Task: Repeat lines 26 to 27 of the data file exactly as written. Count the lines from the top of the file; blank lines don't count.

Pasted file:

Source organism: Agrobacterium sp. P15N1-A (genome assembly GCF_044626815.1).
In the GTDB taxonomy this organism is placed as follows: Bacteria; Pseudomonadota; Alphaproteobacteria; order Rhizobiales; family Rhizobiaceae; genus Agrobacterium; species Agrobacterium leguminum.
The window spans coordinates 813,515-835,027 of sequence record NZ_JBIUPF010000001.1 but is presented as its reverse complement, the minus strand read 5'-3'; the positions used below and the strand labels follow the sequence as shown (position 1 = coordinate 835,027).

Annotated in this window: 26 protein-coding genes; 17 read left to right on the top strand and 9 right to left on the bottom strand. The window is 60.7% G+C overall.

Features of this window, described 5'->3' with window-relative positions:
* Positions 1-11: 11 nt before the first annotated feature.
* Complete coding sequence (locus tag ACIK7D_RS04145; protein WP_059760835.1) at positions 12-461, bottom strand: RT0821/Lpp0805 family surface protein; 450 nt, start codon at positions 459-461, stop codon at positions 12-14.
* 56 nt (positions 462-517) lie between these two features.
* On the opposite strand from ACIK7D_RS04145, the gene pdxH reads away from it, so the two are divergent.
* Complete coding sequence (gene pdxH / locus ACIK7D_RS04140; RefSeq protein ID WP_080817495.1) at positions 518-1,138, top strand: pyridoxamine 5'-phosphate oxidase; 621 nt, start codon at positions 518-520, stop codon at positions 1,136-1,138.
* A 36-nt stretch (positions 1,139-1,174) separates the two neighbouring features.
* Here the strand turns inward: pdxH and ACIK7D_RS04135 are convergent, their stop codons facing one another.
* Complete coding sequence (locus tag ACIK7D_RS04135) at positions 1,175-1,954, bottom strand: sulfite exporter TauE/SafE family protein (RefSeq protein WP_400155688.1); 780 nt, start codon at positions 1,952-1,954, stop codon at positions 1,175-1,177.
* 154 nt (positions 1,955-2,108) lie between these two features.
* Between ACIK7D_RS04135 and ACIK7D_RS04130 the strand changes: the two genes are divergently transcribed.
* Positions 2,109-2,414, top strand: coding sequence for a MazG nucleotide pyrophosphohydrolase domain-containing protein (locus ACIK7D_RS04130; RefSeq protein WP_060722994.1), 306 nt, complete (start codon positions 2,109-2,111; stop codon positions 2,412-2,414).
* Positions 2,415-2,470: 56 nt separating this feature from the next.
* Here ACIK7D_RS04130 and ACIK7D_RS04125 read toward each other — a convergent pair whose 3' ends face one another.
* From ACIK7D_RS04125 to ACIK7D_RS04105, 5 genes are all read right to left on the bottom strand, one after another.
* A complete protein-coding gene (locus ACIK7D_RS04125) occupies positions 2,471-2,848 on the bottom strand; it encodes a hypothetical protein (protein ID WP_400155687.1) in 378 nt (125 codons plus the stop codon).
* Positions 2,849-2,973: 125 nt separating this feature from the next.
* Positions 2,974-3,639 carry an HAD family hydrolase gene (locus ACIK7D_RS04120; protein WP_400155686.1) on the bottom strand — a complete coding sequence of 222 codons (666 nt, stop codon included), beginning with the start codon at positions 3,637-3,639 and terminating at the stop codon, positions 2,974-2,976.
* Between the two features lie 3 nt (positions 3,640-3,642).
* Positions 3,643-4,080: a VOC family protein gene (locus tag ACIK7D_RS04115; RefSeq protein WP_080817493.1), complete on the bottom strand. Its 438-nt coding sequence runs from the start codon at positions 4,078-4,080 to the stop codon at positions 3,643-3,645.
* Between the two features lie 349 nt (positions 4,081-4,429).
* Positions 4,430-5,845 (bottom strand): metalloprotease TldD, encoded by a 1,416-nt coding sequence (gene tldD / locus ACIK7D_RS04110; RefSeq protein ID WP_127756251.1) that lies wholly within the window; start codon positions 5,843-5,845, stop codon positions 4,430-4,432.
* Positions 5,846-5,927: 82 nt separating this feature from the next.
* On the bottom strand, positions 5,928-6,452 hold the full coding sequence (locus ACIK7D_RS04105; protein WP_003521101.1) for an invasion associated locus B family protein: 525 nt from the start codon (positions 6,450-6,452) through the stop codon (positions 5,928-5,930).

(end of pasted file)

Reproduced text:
* Positions 4,430-5,845 (bottom strand): metalloprotease TldD, encoded by a 1,416-nt coding sequence (gene tldD / locus ACIK7D_RS04110; RefSeq protein ID WP_127756251.1) that lies wholly within the window; start codon positions 5,843-5,845, stop codon positions 4,430-4,432.
* Positions 5,846-5,927: 82 nt separating this feature from the next.